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Supervisors attempt to unite towns against Article 10  

Credit:  By Marcus Wolf | Watertown Daily Times | December 9, 2016 | www.watertowndailytimes.com ~~

BATAVIA – The town supervisors from Clayton and Somerset will attempt to form a coalition of town councilmen and challenge the constitutional authority of state Public Service Law Article 10.

David M. Storandt Jr., the Clayton town supervisor, and Daniel M. Engert, the Somerset town supervisor, Niagara County, hosted a meeting with a legal team from Lippes Mathias Wexler Friedman LLP, Buffalo, Wednesday night at the Batavia Downs racing track and casino to provide information about the law and to share their experiences throughout the review process for proposed wind energy facilities in their towns. The group held another session about Article 10 in August.

Mr. Engert said during the meeting, the supervisors and their attorneys announced their proposed “coalition of the willing” and its two proposed initiatives to have the state Legislature abolish or revise the law. Mr. Storandt said that Dennis C. Vacco, an attorney from Lippes Mathias Wexler Friedman who represents both towns, proposed the idea of developing a statewide collaborative effort against Article 10, which provides for the siting review of new and repowered or modified major electric generating facilities in New York state.

“It’s a big effort, but when you take on the state,” Mr. Engert said. “You have to hold each other shoulder-to-shoulder and fight Albany for what’s right. It’s an awfully large challenge for one town to fully respond to that.”

The first initiative the supervisors and legal team discussed was to file an Article 78 lawsuit against the state.

Both Mr. Storandt and Mr. Engert said Article 10 violates the state constitution and the right for municipalities to govern themselves because it allows the Board on Electric Generation Siting and the Environment to override local zoning laws that it finds unreasonable for developers. The siting for each project includes five permanent members from state agencies and two ad hoc members from the affected municipalities.

“(Atlantic Wind) clearly doesn’t intend to honor the zoning regulations put in place,” Mr. Storandt said. “This is really a universal problem. Everyone is going to have to deal with this one way or another.”

The second initiative spearheaded by the Somerset Town Board was for town boards throughout upstate New York to pass a resolution requiring The Association of Towns of the State of New York to lobby against Article 10 and the “inadequate” funding it provides for the review process.

Developers are required by Article 10 to set aside intervenor funds that stakeholders can apply for to help cover their legal, engineering and consultation costs during the review, but Mr. Engert said the amount of funds provided, which is typically $1,000 per megawatt, are not enough to cover those costs. The Somerset Town Board set aside $300,000 in their 2017 budget for the potential cost of Apex Clean Energy’s 202-megawatt Lighthouse Wind project.

“(The funding) is woefully inadequate,” Mr. Engert said.

Mr. Engert will deliver the resolution to the association at its upcoming meeting in February. He said that in addition to the Somerset Town Board, which sponsored the resolution, the town boards from Newfane, Wilson, Hartland, Cambria, and Wheatfield, all of Niagara County, passed the resolution. Mr. Storandt said the Clayton Town Board has not made a decision on the resolution. No other town boards from Jefferson County attended Wednesday’s meeting.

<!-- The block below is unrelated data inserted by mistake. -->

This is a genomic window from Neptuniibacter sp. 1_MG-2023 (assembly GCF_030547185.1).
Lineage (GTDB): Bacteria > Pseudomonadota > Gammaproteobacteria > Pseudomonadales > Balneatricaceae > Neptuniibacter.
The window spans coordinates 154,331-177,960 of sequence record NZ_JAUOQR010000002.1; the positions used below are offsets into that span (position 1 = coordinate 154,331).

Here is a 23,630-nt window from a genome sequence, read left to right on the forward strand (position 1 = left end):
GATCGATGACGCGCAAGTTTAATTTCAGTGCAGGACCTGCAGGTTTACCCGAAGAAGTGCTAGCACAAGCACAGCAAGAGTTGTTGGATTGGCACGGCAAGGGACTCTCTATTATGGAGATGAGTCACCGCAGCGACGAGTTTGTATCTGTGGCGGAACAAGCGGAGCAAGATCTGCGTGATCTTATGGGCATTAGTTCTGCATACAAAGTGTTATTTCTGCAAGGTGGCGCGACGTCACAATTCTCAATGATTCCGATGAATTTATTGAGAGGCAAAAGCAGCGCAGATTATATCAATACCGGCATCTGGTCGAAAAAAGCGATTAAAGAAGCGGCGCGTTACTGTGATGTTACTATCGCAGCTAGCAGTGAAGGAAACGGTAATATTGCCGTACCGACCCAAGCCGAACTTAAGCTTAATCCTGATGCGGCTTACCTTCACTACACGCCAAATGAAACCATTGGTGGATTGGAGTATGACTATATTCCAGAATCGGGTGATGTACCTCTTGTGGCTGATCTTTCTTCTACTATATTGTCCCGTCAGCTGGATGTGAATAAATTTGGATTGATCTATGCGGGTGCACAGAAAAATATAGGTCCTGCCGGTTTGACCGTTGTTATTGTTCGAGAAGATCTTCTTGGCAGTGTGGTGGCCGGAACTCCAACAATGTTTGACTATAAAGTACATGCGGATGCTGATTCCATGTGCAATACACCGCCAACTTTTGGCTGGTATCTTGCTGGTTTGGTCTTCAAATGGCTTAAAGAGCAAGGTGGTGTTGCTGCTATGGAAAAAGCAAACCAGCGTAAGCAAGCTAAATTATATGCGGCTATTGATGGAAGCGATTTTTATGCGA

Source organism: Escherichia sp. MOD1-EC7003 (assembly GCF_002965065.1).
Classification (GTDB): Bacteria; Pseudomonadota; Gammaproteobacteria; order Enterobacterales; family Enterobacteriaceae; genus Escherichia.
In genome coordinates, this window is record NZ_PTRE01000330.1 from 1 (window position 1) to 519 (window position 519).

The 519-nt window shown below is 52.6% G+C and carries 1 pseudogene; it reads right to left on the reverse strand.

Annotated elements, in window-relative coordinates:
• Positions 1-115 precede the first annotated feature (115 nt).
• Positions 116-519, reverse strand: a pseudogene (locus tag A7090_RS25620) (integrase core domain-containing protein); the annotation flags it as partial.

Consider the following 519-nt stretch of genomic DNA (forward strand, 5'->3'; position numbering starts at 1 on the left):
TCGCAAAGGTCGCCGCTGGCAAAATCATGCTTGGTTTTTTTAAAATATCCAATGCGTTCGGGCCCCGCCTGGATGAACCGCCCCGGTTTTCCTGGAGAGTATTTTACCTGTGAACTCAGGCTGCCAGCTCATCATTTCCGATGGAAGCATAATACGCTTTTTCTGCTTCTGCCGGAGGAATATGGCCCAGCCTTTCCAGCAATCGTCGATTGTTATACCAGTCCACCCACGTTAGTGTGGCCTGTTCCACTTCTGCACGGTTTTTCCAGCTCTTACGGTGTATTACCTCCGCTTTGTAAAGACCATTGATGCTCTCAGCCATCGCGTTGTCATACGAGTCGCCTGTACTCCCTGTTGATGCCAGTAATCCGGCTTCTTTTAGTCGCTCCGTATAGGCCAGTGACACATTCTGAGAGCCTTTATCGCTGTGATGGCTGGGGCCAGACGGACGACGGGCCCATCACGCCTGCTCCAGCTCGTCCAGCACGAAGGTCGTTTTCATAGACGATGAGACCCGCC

“We’re very optimistic,” Mr. Engert said.

Both supervisors shared their experiences and concerns with the Article 10 review processes and the projects proposed by Atlantic Wind and Apex Clean Energy.

In addition to the lack of intervenor funding, Mr. Engert said that his board was concerned about the “next generation” of turbine models proposed by Apex Clean Energy and the lack of state mandated health impact studies. Mr. Storandt said he shared his board’s concerns about the potential aesthetic impacts of Atlantic Wind’s project and their comprehensive plan and wind law revisions.

“The area relies on its aesthetic beauty for tourism,” Mr. Storandt said.

Both town boards were also sued by the developers and had to pay thousands of dollars in litigation fees.

Mr. Engert said Apex Clean Energy filed a lawsuit against the Somerset Town Board in November after the board filed a State Environmental Quality Review Type I action for more environmental impact information. Atlantic Wind filed a lawsuit against the Clayton Town Board for enacting a six-month moratorium on wind energy facility applications.

“It’s essentially a war of attrition,” Mr. Engert said.

Mr. Engert, Mr. Storandt, Mr. Vacco and his legal team will host another meeting in January where they hope to garner more support from other town boards and determine the feasibility of their initiatives.

“We think it’s a worthy initiative that warrants our efforts,” Mr. Engert said.

Mr. Vacco could not be reached for comment.

Source:  By Marcus Wolf | Watertown Daily Times | December 9, 2016 | www.watertowndailytimes.com

This article is the work of the source indicated. Any opinions expressed in it are not necessarily those of National Wind Watch.

The copyright of this article resides with the author or publisher indicated. As part of its noncommercial effort to present the environmental, social, scientific, and economic issues of large-scale wind power development to a global audience seeking such information, National Wind Watch endeavors to observe “fair use” as provided for in section 107 of U.S. Copyright Law and similar “fair dealing” provisions of the copyright laws of other nations. Send requests to excerpt, general inquiries, and comments via e-mail.

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